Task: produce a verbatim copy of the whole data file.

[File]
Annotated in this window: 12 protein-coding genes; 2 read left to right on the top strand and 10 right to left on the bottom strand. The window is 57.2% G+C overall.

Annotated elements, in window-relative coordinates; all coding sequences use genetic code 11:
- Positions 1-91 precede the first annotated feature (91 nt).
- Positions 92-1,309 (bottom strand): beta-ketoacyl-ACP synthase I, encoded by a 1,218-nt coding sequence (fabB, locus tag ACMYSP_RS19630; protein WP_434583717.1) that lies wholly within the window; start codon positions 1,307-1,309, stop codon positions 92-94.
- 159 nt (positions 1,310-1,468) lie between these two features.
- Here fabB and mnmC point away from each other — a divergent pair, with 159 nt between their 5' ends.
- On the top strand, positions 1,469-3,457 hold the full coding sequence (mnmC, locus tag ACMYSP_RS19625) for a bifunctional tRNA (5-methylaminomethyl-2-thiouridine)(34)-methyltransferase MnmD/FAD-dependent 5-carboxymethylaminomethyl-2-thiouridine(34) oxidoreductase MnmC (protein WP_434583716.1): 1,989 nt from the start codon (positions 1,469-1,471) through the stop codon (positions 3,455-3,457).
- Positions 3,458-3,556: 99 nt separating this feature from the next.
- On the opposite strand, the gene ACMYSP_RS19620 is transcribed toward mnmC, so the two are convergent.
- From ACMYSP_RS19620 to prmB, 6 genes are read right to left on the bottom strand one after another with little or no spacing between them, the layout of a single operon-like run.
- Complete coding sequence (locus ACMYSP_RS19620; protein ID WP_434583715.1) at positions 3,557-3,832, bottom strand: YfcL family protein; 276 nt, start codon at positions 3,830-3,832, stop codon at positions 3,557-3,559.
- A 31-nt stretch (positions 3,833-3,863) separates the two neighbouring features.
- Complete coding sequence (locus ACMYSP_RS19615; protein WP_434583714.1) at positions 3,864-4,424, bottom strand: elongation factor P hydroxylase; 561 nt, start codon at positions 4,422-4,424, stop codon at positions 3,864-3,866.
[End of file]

Annotated in this window: 12 protein-coding genes; 2 read left to right on the top strand and 10 right to left on the bottom strand. The window is 57.2% G+C overall.

Annotated elements, in window-relative coordinates; all coding sequences use genetic code 11:
- Positions 1-91 precede the first annotated feature (91 nt).
- Positions 92-1,309 (bottom strand): beta-ketoacyl-ACP synthase I, encoded by a 1,218-nt coding sequence (fabB, locus tag ACMYSP_RS19630; protein WP_434583717.1) that lies wholly within the window; start codon positions 1,307-1,309, stop codon positions 92-94.
- 159 nt (positions 1,310-1,468) lie between these two features.
- Here fabB and mnmC point away from each other — a divergent pair, with 159 nt between their 5' ends.
- On the top strand, positions 1,469-3,457 hold the full coding sequence (mnmC, locus tag ACMYSP_RS19625) for a bifunctional tRNA (5-methylaminomethyl-2-thiouridine)(34)-methyltransferase MnmD/FAD-dependent 5-carboxymethylaminomethyl-2-thiouridine(34) oxidoreductase MnmC (protein WP_434583716.1): 1,989 nt from the start codon (positions 1,469-1,471) through the stop codon (positions 3,455-3,457).
- Positions 3,458-3,556: 99 nt separating this feature from the next.
- On the opposite strand, the gene ACMYSP_RS19620 is transcribed toward mnmC, so the two are convergent.
- From ACMYSP_RS19620 to prmB, 6 genes are read right to left on the bottom strand one after another with little or no spacing between them, the layout of a single operon-like run.
- Complete coding sequence (locus ACMYSP_RS19620; protein ID WP_434583715.1) at positions 3,557-3,832, bottom strand: YfcL family protein; 276 nt, start codon at positions 3,830-3,832, stop codon at positions 3,557-3,559.
- A 31-nt stretch (positions 3,833-3,863) separates the two neighbouring features.
- Complete coding sequence (locus ACMYSP_RS19615; protein WP_434583714.1) at positions 3,864-4,424, bottom strand: elongation factor P hydroxylase; 561 nt, start codon at positions 4,422-4,424, stop codon at positions 3,864-3,866.